Facebook’s recent moves.
Dave: Mark Zuckerberg is unabashed in seeking power. But “…these big pronouncements that come out of Silicon Vally are done for the press.” And to freak out competitors: mainly, Google and Twitter. It’s classic vaporware. “I got a little over-hyped myself.”
What did Facebook announce recently? Dave’s summary:
1. Like buttons will appear on sites other than Facebook
2. “Open graph,” meta-data encoded into web pages that says what the “object” on a page is, so that if you like it, the data says what “it” is: a movie, book, restaurant, or other product.
3. Interface to the data that’s behind the rendering of Facebook so programs can get behind it and “grab” it.
Jay’s summary of what Facebook said: “We want to replace page rank with ‘what your friends say’ and therefore relevance will be increased.” Very important for news providers: Facebook will own the meta-data about usage. (More on Facebook and newsppapers.)
Dave: “You think these guys are your friends over there in Silicon Valley, Mr. and Mrs. news industry. You could not be more mistaken. You don’t even have a seat at the table.”
Dave at Scripting.com: Does this loop ever end?
Fact is we’re repeating a loop the tech industry has been caught up in for a few generations. We’re about to enter a phase when one vendor tries to break out from the rest, the way DEC did in the age of mini-computers, the way IBM did with the PC, the way Microsoft did in graphic operating systems, and the way Google did in what we may come to refer to as the web. We’re now headed into new territory, and Facebook is making a bold bid, maybe the boldest one ever, to dominate. But it won’t work, it can’t, they’re up against forces that are inexorable. Every time through the loop the bidder gets a little further, only to fall to earth once again.
What’s the escape from the loop? Dave: Decline megalomania and become instead of investor in others, seeding new growth.
iPad: first impressions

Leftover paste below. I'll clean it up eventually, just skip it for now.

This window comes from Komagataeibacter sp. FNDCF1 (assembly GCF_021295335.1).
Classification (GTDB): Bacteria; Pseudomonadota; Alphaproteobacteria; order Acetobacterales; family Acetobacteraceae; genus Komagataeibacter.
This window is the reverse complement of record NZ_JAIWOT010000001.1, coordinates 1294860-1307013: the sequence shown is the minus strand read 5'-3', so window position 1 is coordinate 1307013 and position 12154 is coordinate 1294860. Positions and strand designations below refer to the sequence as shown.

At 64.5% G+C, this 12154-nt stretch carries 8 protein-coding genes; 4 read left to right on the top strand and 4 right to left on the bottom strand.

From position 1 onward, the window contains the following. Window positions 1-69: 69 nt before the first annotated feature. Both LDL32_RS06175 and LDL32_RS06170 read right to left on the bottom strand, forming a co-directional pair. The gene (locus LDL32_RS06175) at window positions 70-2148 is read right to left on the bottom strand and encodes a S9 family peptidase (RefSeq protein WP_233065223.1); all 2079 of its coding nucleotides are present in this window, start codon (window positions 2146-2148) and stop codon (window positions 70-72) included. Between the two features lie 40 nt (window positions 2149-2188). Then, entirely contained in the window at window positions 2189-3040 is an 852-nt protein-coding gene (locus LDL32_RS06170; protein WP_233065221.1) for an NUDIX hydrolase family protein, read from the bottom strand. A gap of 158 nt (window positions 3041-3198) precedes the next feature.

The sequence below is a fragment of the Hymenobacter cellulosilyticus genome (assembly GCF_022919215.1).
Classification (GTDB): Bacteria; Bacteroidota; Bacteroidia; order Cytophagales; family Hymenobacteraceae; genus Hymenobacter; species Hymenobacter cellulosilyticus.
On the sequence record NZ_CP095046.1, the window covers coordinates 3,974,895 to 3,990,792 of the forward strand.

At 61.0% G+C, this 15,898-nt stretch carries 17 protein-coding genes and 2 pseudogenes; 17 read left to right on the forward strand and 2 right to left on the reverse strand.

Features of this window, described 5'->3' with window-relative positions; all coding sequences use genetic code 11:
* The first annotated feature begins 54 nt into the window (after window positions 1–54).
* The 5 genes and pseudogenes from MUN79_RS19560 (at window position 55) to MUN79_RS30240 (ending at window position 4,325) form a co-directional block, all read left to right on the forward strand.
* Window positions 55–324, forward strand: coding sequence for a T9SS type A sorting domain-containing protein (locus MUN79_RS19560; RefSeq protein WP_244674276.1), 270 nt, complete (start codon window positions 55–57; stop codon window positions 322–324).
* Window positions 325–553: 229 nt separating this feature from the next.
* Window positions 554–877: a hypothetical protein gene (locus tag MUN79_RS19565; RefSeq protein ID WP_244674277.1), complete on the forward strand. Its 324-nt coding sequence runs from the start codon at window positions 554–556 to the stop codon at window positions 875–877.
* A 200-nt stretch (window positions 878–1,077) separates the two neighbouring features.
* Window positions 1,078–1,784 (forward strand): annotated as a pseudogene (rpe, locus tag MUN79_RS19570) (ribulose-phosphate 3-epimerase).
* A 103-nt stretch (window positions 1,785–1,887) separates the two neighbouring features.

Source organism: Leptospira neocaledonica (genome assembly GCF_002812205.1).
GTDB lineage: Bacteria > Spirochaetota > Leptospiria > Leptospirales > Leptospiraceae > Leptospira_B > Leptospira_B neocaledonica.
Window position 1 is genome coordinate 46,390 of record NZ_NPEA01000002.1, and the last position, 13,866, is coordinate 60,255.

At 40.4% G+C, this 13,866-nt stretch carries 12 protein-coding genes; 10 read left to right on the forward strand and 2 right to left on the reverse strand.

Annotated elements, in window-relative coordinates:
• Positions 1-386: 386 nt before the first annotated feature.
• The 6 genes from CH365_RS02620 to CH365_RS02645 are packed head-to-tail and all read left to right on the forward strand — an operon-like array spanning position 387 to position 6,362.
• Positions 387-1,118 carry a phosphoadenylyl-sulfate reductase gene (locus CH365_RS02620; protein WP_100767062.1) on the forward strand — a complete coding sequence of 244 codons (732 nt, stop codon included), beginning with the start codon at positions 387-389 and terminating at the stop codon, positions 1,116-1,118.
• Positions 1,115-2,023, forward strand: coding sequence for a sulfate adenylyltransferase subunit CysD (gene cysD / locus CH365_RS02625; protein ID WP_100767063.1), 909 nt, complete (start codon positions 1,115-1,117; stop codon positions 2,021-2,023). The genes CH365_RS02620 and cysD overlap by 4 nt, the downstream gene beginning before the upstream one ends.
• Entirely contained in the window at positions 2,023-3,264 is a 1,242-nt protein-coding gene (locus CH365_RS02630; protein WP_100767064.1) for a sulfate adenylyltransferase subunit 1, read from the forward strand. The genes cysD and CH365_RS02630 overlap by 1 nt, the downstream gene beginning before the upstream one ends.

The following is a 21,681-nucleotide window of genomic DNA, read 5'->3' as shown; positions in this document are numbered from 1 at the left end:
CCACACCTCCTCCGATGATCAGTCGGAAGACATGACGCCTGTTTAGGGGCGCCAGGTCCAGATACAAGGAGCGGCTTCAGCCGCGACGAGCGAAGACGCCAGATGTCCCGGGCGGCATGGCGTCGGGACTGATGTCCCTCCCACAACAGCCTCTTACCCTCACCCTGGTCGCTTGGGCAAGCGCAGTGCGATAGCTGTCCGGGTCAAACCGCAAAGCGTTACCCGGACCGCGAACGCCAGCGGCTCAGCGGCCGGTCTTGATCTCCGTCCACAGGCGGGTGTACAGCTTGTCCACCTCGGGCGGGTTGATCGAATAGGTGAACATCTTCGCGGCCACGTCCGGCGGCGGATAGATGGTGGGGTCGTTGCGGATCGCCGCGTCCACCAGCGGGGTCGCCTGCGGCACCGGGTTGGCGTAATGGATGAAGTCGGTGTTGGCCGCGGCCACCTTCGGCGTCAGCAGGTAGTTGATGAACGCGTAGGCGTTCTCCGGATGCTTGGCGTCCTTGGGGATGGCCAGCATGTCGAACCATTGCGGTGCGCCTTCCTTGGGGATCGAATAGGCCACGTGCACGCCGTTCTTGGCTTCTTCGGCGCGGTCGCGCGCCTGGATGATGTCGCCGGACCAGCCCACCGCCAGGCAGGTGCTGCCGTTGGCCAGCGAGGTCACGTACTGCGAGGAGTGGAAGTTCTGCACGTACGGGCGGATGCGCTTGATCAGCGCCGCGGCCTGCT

Dave to Jay: You had a first experience with the iPad last week; what are your impressions
Jay: “Simply that the touch screen is a completely different way of operating the computer; it’s not natural to me but I can see how it’s a potent shift, almost psychologically, between the machine and the user.”
Update on fact-checking the Sunday shows:
Jay: “This is probably the most viral idea I’ve introduced to the press.”
Couple of college kids started Meet the Facts to pressure David Gregory.
Howard Kurtz on his CNN show, Reliable Sources, began a “fact-checking the Sunday shows” segment. But CNN’s addiction to the View from Nowhere and leaving it there may interfere. What CNN should do is side with the facts no matter what, even if it leaves an impression of favoring one side or the other, as James Poniewozik of Time argued last week. No more advertising your innocence.
Dave: “The users have some power here that it would be good to see them exercise.”
Splitting off from the users: the moment of savvy
Jay: I was reading about the changes Facebook announced on Read Write Web and I came upon this moment where the author separates himself (and implicitly his clued-in readers) from the great mass of users. Here it is; listen:
Personally, I am skeptical that the average Facebook user is going to care all that much. People are notoriously naive about being watched on the Web, and this is likely to be no exception. More likely than not, Facebook users will enjoy the personalization aspects of the new platform and won’t think much about it – until Facebook starts openly targeting them.
Jay: This is something I’m attuned to and that I also object to. “The writer splits off the people who are reading them from the other people out there, treating them not as fellow users, not in solidarity with them, but almost like…. the masses.”
Dave: Doc Searls seized on exactly this moment in discussing the Facebook changes. He went back to Micosoft’s Hailstorm, which was supposed to take over but it didn’t. The users aren’t stupid; “you’re just not tuning in to the way they express themselves.”
Jay: “This moment where the analyst splits himself off from the people out there, that is also the beginning of what I call ‘the savvy’.”
Dave: That’s the loop!
Jay: “And the way to prevent this is to realize that a blogger, a writer is just a heightened case of a user.”
Dave: That’s why I called my company Userland.
Media hackers have an assignment
Dave: The Thursday night media hacker meet-ups at NYU have settled on a project: “We’re studying New York bloggers” and the whole the New York City blogosphere.
Here’s the show: Rebooting the News #49. We hope you like it. And please do comment.